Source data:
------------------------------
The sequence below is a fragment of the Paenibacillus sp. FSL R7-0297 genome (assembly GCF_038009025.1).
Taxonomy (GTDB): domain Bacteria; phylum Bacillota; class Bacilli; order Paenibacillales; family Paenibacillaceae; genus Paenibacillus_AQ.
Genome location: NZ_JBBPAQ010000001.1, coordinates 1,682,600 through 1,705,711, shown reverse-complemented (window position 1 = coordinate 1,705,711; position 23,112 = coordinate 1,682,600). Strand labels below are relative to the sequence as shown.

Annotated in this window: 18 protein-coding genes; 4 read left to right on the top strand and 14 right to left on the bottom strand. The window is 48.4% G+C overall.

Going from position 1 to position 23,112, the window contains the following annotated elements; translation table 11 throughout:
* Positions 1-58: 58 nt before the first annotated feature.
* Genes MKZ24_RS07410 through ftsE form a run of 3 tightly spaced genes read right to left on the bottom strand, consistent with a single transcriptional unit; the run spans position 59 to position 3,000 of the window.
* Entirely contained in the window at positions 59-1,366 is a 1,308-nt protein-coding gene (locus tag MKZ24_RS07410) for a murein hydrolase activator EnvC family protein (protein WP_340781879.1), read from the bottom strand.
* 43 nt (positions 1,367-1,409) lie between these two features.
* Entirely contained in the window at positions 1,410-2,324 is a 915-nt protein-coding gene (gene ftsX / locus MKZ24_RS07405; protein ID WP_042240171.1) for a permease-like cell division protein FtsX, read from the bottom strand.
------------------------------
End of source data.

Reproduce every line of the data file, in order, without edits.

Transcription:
The sequence below is a fragment of the Paenibacillus sp. FSL R7-0297 genome (assembly GCF_038009025.1).
Taxonomy (GTDB): domain Bacteria; phylum Bacillota; class Bacilli; order Paenibacillales; family Paenibacillaceae; genus Paenibacillus_AQ.
Genome location: NZ_JBBPAQ010000001.1, coordinates 1,682,600 through 1,705,711, shown reverse-complemented (window position 1 = coordinate 1,705,711; position 23,112 = coordinate 1,682,600). Strand labels below are relative to the sequence as shown.

Annotated in this window: 18 protein-coding genes; 4 read left to right on the top strand and 14 right to left on the bottom strand. The window is 48.4% G+C overall.

Going from position 1 to position 23,112, the window contains the following annotated elements; translation table 11 throughout:
* Positions 1-58: 58 nt before the first annotated feature.
* Genes MKZ24_RS07410 through ftsE form a run of 3 tightly spaced genes read right to left on the bottom strand, consistent with a single transcriptional unit; the run spans position 59 to position 3,000 of the window.
* Entirely contained in the window at positions 59-1,366 is a 1,308-nt protein-coding gene (locus tag MKZ24_RS07410) for a murein hydrolase activator EnvC family protein (protein WP_340781879.1), read from the bottom strand.
* 43 nt (positions 1,367-1,409) lie between these two features.
* Entirely contained in the window at positions 1,410-2,324 is a 915-nt protein-coding gene (gene ftsX / locus MKZ24_RS07405; protein ID WP_042240171.1) for a permease-like cell division protein FtsX, read from the bottom strand.